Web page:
Friday, May 14, 2010

New Polanski Rape Victim Comes Forward … why did she take so long?

Charlotte Lewis, image from

Confessed rapist Roman Polanski’s dear friends are partying it up in Cannes and distributing a petition calling for his release. That’s what friends are for, you know.

American actor Michael Douglas did not join in the happy group. Douglas stuck to his principles and made a statement during a French radio interview, saying it would be unfair to sign a petition for someone who confessed to the crime of unlawful sexual intercourse back in 1978.
A few hours after the interview aired, British actress Charlotte Lewis, accompanied by Gloria Allred, announced at a Los Angeles news conference that she’d also been raped by Polanski when she was 16 years of age, back in 1982, a mere five years after the Los Angeles rape.
Recall that Polanski also continued his statutory rape ways when had an affair with then-15 year old Nastassja Kinski, his leading actress in “Tess,” a film adaptation of Thomas Hardy’s Tess of the d'Urbervilles. The film, which was released in 1979, was made upon the suggestion of Polanski’s murdered wife, Sharon Tate, who had suggested Polanski adopt the novel for film.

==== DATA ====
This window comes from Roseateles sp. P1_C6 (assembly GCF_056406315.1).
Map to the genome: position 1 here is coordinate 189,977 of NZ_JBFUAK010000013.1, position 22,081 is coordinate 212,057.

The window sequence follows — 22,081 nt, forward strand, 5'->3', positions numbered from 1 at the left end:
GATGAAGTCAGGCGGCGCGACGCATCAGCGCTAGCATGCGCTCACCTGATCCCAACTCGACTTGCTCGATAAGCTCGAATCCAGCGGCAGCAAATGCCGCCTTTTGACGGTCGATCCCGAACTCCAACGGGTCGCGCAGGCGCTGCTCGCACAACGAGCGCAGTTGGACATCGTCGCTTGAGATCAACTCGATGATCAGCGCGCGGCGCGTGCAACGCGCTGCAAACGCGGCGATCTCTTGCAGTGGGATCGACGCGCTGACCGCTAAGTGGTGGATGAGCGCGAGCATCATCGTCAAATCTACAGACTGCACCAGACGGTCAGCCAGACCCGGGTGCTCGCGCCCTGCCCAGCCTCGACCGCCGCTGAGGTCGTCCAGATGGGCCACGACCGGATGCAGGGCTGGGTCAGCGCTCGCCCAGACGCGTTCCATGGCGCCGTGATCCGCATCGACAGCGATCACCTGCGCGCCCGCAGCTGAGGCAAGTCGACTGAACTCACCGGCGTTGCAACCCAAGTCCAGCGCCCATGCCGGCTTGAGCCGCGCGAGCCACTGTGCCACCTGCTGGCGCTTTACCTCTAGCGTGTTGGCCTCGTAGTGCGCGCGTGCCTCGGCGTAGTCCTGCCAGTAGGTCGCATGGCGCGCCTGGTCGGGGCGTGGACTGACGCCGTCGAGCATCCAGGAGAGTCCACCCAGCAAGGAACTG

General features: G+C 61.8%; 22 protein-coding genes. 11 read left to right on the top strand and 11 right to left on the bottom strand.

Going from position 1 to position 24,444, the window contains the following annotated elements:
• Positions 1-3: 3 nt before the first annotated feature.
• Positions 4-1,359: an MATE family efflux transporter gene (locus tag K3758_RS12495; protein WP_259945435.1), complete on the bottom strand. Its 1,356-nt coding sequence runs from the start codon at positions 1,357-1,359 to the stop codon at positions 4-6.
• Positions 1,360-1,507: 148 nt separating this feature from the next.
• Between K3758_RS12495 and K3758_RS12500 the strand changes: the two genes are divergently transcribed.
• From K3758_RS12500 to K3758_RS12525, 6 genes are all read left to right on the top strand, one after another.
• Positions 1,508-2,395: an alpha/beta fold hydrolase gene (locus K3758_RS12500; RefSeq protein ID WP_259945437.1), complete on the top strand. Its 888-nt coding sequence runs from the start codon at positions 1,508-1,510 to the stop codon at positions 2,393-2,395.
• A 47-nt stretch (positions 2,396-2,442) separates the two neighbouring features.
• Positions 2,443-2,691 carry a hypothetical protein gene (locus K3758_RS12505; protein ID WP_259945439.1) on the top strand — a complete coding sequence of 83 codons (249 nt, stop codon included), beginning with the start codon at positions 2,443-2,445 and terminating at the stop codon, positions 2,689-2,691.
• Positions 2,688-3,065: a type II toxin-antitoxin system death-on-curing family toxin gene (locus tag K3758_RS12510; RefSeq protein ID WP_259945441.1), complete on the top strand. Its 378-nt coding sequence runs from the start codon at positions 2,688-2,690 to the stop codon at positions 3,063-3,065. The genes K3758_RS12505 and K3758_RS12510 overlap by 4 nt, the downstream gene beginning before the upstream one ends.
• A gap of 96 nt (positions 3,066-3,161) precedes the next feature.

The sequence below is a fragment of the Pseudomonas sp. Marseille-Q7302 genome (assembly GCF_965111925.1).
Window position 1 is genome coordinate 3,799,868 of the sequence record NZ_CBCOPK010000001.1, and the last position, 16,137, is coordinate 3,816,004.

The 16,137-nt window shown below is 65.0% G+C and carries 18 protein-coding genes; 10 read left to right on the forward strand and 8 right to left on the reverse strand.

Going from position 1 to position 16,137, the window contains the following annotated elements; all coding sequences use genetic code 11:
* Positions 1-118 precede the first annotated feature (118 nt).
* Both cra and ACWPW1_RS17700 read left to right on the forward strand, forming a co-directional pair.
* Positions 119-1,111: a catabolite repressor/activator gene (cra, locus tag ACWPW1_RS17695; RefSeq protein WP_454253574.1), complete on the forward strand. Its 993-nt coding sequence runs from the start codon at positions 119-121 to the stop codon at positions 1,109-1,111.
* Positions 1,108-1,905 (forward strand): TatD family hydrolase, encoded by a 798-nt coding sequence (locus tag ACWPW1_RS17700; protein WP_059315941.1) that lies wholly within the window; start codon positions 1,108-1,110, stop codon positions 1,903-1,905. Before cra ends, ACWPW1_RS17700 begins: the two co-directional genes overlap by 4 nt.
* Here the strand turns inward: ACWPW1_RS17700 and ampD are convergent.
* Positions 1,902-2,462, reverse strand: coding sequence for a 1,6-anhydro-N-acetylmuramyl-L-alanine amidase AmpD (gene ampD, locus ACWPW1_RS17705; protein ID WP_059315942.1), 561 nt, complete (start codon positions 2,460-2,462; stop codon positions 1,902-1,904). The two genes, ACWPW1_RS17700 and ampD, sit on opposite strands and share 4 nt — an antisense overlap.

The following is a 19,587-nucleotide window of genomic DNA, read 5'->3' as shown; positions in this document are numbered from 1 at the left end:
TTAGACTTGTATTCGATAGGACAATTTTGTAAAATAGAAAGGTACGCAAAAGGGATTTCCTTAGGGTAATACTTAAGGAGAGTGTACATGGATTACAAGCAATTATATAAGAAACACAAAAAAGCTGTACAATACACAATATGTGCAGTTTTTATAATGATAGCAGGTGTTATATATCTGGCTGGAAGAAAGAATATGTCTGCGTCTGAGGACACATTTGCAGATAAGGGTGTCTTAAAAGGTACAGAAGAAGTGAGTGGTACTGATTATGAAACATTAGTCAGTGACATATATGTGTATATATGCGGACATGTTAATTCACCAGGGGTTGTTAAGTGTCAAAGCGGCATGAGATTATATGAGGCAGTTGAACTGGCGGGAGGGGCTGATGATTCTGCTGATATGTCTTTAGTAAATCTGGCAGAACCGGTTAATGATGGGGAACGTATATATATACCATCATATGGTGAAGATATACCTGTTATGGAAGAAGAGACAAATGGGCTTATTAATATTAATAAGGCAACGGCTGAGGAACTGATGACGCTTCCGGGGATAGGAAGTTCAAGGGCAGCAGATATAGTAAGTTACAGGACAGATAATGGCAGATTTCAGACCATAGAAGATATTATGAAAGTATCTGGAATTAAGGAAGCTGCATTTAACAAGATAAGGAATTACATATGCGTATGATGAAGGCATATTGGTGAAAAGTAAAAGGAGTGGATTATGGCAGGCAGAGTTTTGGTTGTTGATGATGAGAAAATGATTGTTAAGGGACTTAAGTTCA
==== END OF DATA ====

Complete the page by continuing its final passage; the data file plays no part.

Because Polanski was a fugitive from justice in the United States, “Tess” was filmed in France. The legal age for sexual consent is 15, and there were no legal consequences for the affair with the teenaged German-born Kinski.
Lewis claimed that Polanski forced himself upon her at an apartment in Paris while she was working on his film, “Pirates,” which was released in 1986.

Polanski is pretty bold with the ladies when in France, isn’t he?

Lewis never reported the incident, and it is unclear why she has done so now. She and Allred spoke to Los Angeles County prosecutors on Thursday. It is speculated that Lewis’ statement could be used as a prior bad acts statement, a propensity to rape.

I am always torn when Gloria Allred insinuates herself into cases such as this. She is turning into the attorney for wronged girlfriends/wives or “the other” woman. On the other hand, Charlotte Lewis is certainly opening her life for plenty of public scrutiny as far as her private life is concerned.

Do I believe it happened? You bet. I bet she’s not the only one, either. Amazing how being cast in a movie will buy silence for a few decades. According to IMDB, Lewis hasn’t worked in film or television since 2003, though she did give birth to a son in 2004.

Earlier this month Polanski released a written statement suggesting his arrest in Switzerland was “based on a lie.”